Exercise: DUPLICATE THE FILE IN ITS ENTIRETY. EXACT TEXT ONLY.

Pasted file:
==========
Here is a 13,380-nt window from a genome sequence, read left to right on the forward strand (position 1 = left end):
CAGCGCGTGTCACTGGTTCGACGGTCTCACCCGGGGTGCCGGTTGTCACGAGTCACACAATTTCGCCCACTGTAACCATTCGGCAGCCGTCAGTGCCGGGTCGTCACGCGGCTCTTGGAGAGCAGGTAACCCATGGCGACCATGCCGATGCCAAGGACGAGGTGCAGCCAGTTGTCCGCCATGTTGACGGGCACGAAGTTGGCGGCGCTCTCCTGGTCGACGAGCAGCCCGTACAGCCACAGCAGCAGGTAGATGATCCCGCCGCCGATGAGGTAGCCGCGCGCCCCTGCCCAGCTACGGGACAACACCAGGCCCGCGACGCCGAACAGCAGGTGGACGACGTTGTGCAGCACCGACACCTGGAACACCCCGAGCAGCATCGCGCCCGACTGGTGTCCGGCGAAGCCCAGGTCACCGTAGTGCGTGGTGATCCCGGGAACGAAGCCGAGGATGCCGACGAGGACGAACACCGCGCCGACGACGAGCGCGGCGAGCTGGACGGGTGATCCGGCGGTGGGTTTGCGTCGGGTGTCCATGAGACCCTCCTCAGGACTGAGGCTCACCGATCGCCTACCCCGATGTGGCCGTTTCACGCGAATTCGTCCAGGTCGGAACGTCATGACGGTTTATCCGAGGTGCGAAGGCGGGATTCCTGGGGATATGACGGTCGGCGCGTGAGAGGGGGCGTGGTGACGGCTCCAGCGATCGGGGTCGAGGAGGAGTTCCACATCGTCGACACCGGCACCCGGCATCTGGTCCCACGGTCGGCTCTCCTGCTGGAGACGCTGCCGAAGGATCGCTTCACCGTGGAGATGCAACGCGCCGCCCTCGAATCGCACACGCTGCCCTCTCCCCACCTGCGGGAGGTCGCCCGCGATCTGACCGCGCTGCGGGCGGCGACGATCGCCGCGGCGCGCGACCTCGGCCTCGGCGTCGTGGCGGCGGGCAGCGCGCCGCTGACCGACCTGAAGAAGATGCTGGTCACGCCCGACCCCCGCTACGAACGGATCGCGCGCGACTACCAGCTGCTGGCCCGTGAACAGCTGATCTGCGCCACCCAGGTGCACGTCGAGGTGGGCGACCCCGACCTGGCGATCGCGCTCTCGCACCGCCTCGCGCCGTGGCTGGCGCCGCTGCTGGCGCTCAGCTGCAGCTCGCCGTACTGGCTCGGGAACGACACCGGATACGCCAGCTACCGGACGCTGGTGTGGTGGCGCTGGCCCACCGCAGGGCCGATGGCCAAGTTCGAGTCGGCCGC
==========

Here is a 13,380-nt window from a genome sequence, read left to right on the forward strand (position 1 = left end):
CAGCGCGTGTCACTGGTTCGACGGTCTCACCCGGGGTGCCGGTTGTCACGAGTCACACAATTTCGCCCACTGTAACCATTCGGCAGCCGTCAGTGCCGGGTCGTCACGCGGCTCTTGGAGAGCAGGTAACCCATGGCGACCATGCCGATGCCAAGGACGAGGTGCAGCCAGTTGTCCGCCATGTTGACGGGCACGAAGTTGGCGGCGCTCTCCTGGTCGACGAGCAGCCCGTACAGCCACAGCAGCAGGTAGATGATCCCGCCGCCGATGAGGTAGCCGCGCGCCCCTGCCCAGCTACGGGACAACACCAGGCCCGCGACGCCGAACAGCAGGTGGACGACGTTGTGCAGCACCGACACCTGGAACACCCCGAGCAGCATCGCGCCCGACTGGTGTCCGGCGAAGCCCAGGTCACCGTAGTGCGTGGTGATCCCGGGAACGAAGCCGAGGATGCCGACGAGGACGAACACCGCGCCGACGACGAGCGCGGCGAGCTGGACGGGTGATCCGGCGGTGGGTTTGCGTCGGGTGTCCATGAGACCCTCCTCAGGACTGAGGCTCACCGATCGCCTACCCCGATGTGGCCGTTTCACGCGAATTCGTCCAGGTCGGAACGTCATGACGGTTTATCCGAGGTGCGAAGGCGGGATTCCTGGGGATATGACGGTCGGCGCGTGAGAGGGGGCGTGGTGACGGCTCCAGCGATCGGGGTCGAGGAGGAGTTCCACATCGTCGACACCGGCACCCGGCATCTGGTCCCACGGTCGGCTCTCCTGCTGGAGACGCTGCCGAAGGATCGCTTCACCGTGGAGATGCAACGCGCCGCCCTCGAATCGCACACGCTGCCCTCTCCCCACCTGCGGGAGGTCGCCCGCGATCTGACCGCGCTGCGGGCGGCGACGATCGCCGCGGCGCGCGACCTCGGCCTCGGCGTCGTGGCGGCGGGCAGCGCGCCGCTGACCGACCTGAAGAAGATGCTGGTCACGCCCGACCCCCGCTACGAACGGATCGCGCGCGACTACCAGCTGCTGGCCCGTGAACAGCTGATCTGCGCCACCCAGGTGCACGTCGAGGTGGGCGACCCCGACCTGGCGATCGCGCTCTCGCACCGCCTCGCGCCGTGGCTGGCGCCGCTGCTGGCGCTCAGCTGCAGCTCGCCGTACTGGCTCGGGAACGACACCGGATACGCCAGCTACCGGACGCTGGTGTGGTGGCGCTGGCCCACCGCAGGGCCGATGGCCAAGTTCGAGTCGGCCGC